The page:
We use cookies to enhance your experience on our website. By continuing to use our website, you are agreeing to our use of cookies. You can change your cookie settings at any time. Find out more
masthead
 

Chapter 3

Rhythm

Sound Example 3.1 A simple Western European folk melody (K0016), corresponding to Figure 3.1 (p. 99).

Sound Example 3.2 K0016 played twice, with two different indications of the beat (p. 100).

Sound Example 3.3 A strongly metrical rhythmic pattern (p. 101).

Sound Example 3.4 A weakly metrical (syncopated) rhythmic pattern, with frequent "silent beats" containing no events (p. 101).

Sound Example 3.5 A sentence of British English and a sentence of continental French, corresponding to Figures 3.8a and 3.8b (pp. 130, 131).

3.5A English sentence
3.5B French sentence

Sound Example 3.6 An English sentence transformed from its original version into an increasingly abstract temporal pattern of vowels and consonants. See text for details (p. 136). Courtesy of Franck Ramus.

3.6A Original sentence
3.6B Saltanaj
3.6C Sasasa
3.6D Flat sasasa

Sound Example 3.7 A Japanese sentence transformed from its original version into an increasingly abstract temporal pattern of vowels and consonants. See text for details (p. 136). Courtesy of Franck Ramus.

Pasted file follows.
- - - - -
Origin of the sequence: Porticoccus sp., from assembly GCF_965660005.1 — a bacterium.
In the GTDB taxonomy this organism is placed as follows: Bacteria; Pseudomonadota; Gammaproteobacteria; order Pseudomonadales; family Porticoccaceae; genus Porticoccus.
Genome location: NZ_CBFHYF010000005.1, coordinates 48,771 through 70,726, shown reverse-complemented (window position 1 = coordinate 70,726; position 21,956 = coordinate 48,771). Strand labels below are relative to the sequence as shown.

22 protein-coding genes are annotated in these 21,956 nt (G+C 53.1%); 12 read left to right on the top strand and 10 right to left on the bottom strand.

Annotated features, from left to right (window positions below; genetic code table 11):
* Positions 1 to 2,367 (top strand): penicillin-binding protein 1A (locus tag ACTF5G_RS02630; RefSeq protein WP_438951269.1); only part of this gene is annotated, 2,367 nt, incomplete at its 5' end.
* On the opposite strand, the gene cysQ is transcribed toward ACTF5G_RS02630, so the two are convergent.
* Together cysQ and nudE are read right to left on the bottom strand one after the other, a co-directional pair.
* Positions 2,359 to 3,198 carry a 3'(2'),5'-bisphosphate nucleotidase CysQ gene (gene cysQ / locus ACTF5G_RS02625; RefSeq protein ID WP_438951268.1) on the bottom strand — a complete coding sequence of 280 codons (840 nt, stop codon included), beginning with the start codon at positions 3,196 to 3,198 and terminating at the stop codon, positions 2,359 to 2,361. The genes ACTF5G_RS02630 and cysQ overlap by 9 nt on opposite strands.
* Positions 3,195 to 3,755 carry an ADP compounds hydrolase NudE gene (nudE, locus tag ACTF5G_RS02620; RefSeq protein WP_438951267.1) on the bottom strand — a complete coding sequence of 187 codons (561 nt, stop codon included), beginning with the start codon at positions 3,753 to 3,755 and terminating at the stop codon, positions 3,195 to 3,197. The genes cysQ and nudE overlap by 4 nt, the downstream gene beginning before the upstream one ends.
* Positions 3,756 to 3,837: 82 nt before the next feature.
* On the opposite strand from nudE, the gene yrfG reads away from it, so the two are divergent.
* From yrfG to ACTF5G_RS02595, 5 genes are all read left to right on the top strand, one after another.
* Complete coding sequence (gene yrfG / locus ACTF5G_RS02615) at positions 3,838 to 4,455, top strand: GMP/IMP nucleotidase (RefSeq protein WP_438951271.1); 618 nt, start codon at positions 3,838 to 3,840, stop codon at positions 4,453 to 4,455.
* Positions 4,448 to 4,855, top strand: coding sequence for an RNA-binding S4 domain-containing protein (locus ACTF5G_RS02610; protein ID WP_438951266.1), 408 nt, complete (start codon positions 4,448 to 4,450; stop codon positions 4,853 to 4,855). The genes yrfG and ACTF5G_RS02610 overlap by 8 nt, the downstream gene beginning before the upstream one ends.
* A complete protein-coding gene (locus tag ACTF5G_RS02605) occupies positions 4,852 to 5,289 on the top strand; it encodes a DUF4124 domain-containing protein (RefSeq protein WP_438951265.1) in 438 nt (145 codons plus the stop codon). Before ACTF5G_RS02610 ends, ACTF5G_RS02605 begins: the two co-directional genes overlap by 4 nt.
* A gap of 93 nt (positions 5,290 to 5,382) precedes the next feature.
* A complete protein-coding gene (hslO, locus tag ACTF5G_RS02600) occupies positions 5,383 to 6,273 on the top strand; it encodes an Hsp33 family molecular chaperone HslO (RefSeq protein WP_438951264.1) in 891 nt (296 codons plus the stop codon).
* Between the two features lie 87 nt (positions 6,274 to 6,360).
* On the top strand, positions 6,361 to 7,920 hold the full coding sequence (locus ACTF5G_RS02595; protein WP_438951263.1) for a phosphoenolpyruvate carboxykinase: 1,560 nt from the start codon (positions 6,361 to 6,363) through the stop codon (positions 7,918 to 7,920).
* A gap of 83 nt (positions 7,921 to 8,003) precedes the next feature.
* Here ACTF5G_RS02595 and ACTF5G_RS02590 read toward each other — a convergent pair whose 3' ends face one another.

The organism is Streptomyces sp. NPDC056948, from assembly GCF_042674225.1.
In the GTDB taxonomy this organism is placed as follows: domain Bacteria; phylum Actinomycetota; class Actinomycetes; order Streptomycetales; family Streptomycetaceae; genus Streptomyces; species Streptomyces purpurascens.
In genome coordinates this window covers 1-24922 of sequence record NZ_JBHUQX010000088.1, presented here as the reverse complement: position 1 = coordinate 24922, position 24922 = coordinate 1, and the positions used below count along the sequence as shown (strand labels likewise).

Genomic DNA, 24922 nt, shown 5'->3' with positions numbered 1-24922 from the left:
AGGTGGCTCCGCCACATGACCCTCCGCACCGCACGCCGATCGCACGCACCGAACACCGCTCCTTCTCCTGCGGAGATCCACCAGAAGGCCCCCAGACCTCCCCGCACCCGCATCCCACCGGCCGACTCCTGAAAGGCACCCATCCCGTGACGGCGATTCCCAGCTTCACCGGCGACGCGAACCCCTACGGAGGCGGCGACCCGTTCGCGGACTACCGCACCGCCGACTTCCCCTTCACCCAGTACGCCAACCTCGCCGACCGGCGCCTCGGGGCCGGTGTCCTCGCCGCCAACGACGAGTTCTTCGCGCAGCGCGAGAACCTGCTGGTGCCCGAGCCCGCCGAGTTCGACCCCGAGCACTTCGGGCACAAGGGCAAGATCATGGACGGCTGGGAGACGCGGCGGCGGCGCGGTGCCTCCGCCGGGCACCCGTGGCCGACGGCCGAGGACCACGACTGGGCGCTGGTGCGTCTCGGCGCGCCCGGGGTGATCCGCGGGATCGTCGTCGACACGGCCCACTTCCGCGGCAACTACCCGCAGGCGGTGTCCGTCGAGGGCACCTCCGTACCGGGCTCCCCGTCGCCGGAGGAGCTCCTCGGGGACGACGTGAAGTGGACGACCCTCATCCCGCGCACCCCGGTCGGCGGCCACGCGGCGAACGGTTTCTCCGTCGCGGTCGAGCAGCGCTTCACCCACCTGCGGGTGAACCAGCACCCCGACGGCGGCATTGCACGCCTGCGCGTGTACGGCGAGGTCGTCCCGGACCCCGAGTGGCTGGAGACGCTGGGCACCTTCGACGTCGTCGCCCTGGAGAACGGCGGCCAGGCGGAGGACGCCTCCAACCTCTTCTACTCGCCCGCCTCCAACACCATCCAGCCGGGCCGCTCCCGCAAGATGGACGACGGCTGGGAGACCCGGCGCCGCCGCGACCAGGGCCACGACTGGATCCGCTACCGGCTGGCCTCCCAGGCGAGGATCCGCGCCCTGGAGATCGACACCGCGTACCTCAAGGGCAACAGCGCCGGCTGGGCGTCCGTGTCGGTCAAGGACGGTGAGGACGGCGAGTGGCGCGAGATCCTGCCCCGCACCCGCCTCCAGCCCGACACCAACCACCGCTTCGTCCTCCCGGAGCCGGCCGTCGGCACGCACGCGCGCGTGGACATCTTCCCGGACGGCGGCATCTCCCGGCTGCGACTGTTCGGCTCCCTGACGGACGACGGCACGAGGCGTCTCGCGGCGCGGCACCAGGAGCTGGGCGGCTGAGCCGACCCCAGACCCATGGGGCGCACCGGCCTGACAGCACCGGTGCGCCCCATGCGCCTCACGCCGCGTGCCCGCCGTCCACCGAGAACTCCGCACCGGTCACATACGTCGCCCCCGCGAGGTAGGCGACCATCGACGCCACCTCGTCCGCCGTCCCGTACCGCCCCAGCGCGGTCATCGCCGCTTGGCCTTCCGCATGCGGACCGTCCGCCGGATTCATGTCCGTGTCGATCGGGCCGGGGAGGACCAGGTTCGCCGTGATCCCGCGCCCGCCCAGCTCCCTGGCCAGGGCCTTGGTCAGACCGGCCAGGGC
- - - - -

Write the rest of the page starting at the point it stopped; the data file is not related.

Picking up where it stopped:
3.7A Original sentence
3.7B Saltanaj
3.7C Sasasa
3.7D Flat sasasa

Sound Example 3.8 A sentence of British English and of a sentence of continental French, corresponding to Figure 3.15 (pp. 162, 163).

3.8A English sentence
3.8B French sentence

Sound Example 3.9 Easter song from the Bolivian Andes, played on a small guitar (charango). At the end of the excerpt, one can hear the local musicians clap the beat. Courtesy of Ian Cross (p. 169).

Sound Example 3.10 Examples of tone sequences in which tones alternate in amplitude or duration (p. 170).

3.10A Alternating amplitude
3.10B Alternating duration



Legal Notice | Privacy Policy | Cookie Policy
Please send comments or suggestions about this Website to custserv.us@oup.com        
cover